Lee Brice Says Carly Pearce Duet 'I Hope You're Happy Now' Reminds Him of 'Classic Country' (Exclusive)

In September, Lee Brice and Carly Pearce released a duet, "I Hope You're Happy Now," which finds Pearce apologizing for breaking an ex's heart and wishing them happiness. Brice's character is on the receiving end of the breakup, the two singers' voices blending beautifully throughout the song as they wish each other well in their own way.

"She asked me would I ever wanted to duet with her and I said, 'Well I love her and I love what she does,' so I said, 'Send me the song,'" Brice told PopCulture.com of Pearce at the NASCAR Awards in Nashville. "And when she sent me the song, it reminded me of just classic duet, classic country, and that pulled me in very quickly."

Peace wrote the song with Luke Combs, Randy Montana, and Jonathan Singleton, and because Combs had his own album out and wanted the song to receive adequate promotion, he decided to step down and have the male part sung by another artist. Enter Brice, who shared that he was impressed by what he heard.

"It was written so well. And I'm a songwriter so I'm kind of hard on songs, but I was like, 'Man this thing is really written to the wall,'" Brice said. "So I said, 'Look, I'm on the road. I'm gonna have to do some singing out here if you want me to do it.' And they were cool with it, so I sent them a vocal and that's what you hear on the radio right now."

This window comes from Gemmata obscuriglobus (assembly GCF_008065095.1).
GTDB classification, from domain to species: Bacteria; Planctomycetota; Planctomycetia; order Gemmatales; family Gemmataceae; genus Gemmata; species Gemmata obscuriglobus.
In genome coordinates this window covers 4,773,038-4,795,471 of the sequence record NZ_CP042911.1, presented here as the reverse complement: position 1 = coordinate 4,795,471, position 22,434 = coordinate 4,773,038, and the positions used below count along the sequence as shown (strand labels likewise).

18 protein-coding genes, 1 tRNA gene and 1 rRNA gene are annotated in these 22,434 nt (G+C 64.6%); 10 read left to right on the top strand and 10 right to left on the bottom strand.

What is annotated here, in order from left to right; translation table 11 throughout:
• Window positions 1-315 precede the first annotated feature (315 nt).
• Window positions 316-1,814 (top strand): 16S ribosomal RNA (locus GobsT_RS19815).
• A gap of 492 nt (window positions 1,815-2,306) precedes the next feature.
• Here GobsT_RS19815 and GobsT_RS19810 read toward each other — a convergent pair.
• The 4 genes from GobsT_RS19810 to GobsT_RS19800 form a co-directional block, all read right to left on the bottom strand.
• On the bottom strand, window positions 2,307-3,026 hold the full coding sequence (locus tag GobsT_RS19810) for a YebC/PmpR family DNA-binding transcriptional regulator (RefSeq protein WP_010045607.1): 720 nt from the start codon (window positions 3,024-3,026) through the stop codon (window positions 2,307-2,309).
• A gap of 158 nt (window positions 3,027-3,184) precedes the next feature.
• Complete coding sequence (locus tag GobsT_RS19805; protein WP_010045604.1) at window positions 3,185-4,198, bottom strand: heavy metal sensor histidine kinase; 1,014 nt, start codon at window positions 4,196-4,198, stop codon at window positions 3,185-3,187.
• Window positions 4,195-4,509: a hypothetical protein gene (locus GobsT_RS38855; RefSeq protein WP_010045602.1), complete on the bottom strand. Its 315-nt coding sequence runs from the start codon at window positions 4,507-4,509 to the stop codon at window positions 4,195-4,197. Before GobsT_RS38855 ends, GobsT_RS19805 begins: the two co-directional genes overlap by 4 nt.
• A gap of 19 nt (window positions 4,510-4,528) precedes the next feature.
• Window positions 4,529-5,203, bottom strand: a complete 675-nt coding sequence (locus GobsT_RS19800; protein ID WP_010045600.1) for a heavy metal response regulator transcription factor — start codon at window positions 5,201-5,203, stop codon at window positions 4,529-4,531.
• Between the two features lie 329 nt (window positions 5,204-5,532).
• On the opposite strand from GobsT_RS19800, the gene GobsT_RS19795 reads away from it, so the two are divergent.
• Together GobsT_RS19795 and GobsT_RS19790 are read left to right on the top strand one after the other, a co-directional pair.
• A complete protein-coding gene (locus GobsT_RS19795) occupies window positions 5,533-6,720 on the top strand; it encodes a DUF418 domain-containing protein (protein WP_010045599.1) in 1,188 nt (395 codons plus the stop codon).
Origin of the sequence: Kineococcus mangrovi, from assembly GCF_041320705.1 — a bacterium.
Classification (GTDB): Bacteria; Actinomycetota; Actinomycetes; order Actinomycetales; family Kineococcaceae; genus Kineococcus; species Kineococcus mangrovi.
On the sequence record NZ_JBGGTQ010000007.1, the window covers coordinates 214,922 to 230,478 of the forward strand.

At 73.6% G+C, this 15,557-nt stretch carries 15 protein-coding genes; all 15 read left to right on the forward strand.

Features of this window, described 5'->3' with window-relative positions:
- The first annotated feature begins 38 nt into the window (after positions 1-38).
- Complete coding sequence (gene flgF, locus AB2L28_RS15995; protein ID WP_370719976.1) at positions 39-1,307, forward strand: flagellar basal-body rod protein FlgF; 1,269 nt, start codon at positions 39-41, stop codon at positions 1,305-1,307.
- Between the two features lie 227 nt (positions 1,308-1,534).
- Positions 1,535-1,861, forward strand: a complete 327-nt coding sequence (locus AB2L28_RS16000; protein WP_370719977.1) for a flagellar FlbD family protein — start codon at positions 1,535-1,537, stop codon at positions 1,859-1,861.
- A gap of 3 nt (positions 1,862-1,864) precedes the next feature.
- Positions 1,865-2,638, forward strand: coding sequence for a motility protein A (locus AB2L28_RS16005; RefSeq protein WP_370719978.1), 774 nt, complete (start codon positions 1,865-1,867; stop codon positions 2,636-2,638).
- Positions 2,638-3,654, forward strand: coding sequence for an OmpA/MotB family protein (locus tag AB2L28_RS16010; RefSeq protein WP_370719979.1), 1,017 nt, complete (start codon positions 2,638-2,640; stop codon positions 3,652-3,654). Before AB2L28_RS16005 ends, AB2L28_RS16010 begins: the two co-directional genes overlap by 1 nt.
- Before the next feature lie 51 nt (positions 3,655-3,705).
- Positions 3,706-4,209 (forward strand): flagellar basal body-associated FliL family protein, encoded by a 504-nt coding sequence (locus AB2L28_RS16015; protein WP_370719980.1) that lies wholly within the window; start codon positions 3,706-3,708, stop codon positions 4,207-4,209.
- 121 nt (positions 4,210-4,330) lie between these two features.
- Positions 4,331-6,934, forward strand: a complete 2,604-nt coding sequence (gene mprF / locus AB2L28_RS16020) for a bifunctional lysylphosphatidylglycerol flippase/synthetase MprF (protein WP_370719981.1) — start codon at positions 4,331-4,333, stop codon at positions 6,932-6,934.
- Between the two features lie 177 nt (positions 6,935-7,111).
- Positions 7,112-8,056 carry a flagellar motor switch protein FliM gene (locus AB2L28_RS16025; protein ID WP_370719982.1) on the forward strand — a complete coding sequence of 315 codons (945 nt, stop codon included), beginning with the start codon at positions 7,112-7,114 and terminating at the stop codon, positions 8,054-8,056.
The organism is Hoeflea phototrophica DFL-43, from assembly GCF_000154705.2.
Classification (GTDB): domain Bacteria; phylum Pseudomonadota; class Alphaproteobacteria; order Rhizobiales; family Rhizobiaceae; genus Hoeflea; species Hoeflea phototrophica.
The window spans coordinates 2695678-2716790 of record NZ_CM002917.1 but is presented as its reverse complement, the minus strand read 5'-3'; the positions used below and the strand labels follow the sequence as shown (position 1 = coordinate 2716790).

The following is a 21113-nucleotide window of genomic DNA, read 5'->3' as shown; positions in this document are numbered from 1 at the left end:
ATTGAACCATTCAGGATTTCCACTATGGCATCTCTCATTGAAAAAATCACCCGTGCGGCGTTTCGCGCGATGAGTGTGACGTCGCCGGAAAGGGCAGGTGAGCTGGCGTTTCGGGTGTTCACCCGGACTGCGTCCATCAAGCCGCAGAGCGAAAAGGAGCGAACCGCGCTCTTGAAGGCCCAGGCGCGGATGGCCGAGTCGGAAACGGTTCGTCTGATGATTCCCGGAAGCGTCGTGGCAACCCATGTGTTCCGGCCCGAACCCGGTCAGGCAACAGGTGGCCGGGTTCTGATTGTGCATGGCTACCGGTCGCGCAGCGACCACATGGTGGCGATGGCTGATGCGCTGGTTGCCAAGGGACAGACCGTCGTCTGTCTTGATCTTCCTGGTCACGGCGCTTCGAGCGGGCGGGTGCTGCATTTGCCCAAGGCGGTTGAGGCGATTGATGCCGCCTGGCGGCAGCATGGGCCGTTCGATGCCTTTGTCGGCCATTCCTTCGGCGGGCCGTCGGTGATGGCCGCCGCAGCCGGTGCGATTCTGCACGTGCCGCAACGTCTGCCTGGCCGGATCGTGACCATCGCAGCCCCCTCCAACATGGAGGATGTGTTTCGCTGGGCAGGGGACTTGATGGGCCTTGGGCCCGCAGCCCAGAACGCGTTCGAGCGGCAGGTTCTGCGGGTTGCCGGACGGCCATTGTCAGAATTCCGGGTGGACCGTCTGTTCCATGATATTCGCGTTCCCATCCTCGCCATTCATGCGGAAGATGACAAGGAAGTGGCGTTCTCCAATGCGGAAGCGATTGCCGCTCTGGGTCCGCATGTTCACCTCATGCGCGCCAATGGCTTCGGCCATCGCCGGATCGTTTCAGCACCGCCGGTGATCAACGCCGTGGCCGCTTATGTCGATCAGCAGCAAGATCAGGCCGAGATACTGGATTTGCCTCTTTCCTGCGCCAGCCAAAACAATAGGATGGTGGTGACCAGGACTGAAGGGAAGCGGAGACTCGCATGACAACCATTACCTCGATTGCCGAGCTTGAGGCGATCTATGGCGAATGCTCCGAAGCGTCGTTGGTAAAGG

"I Hope You're Happy Now" will appear on Pearce's upcoming sophomore album, which is set for release on Feb. 14. The video for the song finds Pearce and Brice singing at a bar as actors live out the story described in the song, which was based on Pearce's real-life relationship before she began dating now-husband Michael Ray.

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"I think this particular song is so crucial to so many relationships that I see, whether you're settling, or staying because it's comfortable, or staying because you're scared to be alone," Pearce told The Boot. "[I want to tell people in that situation] to jump, you know? And wish 'em well. And write songs about 'em, and then get Lee Brice to sing 'em!"

Photo Credit: Getty / Terry Wyatt